These two pros are not interested in Robinhood IPO – here’s why
- Josh Brown says Robinhood is online gambling and not a good investment.
- Stephen Weiss shares his disappointing experience with using the trading app.
- Robinhood’s debut on Nasdaq on Thursday saw shares sliding nearly 10%.
Robinhood’s debut on the Nasdaq Stock Exchange on Thursday saw shares sliding nearly 10% to trade around $35 a share after the fintech firm had priced its IPO at $38 a share last night. The price action trimmed market capitalization by roughly $3 billion for Robinhood that is now valued at $29 billion.
Josh Brown’s comments on CNBC’s “Halftime Report”
Robinhood has been in the headlines ever since the meme stock phenomenon caught fire this year. With popularity came criticism that continues to date, including from Ritholtz Wealth Management CEO Josh Brown, who said on Thursday it was online gambling and not a good investment.
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“A lot of this started out as regulatory arbitrage. The neat trick was getting big enough, fast enough before anybody knew what was happening. And they just paid a big fine related to some of that regulatory arbitrage. Maybe they’ll clean up their act. But in the end, this is not an investing business, this is online gambling,” Brown added on CNBC’s “Halftime Report”.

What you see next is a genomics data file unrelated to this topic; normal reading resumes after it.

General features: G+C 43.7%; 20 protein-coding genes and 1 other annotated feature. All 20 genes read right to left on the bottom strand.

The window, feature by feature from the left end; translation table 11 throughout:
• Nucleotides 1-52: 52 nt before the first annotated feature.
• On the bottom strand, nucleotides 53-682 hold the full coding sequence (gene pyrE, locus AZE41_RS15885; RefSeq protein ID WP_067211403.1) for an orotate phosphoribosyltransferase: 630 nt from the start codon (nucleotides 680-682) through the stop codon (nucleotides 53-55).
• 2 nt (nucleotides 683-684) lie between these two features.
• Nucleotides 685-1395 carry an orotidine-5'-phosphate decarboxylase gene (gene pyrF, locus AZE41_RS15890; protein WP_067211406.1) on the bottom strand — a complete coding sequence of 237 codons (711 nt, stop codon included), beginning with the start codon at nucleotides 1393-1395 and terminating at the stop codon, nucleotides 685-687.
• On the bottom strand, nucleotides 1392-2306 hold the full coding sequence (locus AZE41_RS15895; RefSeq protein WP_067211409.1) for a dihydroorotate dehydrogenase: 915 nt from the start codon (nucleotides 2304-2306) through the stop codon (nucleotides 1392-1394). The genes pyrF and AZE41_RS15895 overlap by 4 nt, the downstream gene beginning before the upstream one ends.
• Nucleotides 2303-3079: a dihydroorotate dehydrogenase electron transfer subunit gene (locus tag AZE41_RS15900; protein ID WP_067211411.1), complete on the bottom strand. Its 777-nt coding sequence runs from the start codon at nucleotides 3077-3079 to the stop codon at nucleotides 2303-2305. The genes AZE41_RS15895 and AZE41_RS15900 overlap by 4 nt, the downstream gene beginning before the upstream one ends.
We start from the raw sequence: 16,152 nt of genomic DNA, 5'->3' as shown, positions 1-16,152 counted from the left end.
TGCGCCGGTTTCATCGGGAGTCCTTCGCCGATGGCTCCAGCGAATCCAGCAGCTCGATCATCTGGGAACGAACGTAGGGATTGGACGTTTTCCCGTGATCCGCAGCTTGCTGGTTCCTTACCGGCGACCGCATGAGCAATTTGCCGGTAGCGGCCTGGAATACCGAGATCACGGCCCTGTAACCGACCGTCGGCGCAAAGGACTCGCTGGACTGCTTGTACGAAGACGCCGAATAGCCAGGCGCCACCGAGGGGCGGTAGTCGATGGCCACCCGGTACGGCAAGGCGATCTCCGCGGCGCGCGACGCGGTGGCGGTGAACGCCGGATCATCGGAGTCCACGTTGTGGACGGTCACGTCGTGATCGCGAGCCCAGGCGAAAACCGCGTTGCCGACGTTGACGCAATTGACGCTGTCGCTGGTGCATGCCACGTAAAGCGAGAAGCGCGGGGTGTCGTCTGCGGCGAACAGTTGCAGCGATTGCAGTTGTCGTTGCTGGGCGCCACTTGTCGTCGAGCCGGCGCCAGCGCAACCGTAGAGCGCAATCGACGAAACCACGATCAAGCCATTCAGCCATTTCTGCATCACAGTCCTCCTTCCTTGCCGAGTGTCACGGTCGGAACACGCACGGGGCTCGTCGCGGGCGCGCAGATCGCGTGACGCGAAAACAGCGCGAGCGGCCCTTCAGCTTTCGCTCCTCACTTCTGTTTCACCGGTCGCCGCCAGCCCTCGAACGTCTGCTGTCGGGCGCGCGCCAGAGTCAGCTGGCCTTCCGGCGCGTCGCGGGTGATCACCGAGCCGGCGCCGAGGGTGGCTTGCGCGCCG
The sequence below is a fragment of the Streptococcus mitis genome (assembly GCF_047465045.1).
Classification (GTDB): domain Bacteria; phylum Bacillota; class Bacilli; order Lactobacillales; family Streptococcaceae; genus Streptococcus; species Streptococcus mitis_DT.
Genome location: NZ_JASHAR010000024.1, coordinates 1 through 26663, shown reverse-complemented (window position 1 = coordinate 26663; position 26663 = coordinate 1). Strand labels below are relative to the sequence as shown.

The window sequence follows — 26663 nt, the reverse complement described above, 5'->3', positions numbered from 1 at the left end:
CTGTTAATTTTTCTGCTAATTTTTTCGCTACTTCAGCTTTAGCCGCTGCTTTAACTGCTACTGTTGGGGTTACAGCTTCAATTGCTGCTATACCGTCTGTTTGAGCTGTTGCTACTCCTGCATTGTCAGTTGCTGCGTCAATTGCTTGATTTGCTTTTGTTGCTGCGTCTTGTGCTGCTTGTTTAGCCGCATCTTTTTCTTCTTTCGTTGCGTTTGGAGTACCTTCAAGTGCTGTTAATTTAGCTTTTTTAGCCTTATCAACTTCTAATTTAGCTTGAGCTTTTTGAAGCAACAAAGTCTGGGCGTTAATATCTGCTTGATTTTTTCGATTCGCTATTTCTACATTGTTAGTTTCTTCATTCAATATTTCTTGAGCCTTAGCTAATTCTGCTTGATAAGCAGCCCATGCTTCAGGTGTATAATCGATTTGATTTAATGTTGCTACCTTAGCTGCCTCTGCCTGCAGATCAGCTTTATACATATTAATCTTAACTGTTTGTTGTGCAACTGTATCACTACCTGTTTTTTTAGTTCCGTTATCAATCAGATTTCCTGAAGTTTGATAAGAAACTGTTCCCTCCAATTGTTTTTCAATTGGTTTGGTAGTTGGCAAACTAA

Stephen Weiss shares his disappointing experience with using Robinhood’s trading app
During the same interview, Stephen Weiss of Short Hills Capital Partners said Robinhood was not a disruptor and that he didn’t see anything magical about Robinhood. Weiss also shared his experience using the company’s commission-free trading app to buy Bitcoin.
“I wired money on Wednesday morning. It didn’t get there allegedly until the next week. My order from the previous week was executed a week later. It’s not a better app than any other financial app out there. It just caters to a different clientele,” Weiss added.
Further criticism on Robinhood is related to its payment for order flow business model, which many are speculating that SEC Chair Gary Gensler might decide against at some point. The fintech firm currently generates about 80% of its revenue from payment for order flow but intends to diversify its sources of revenue in the future, as per the CEO Vlad Tenev.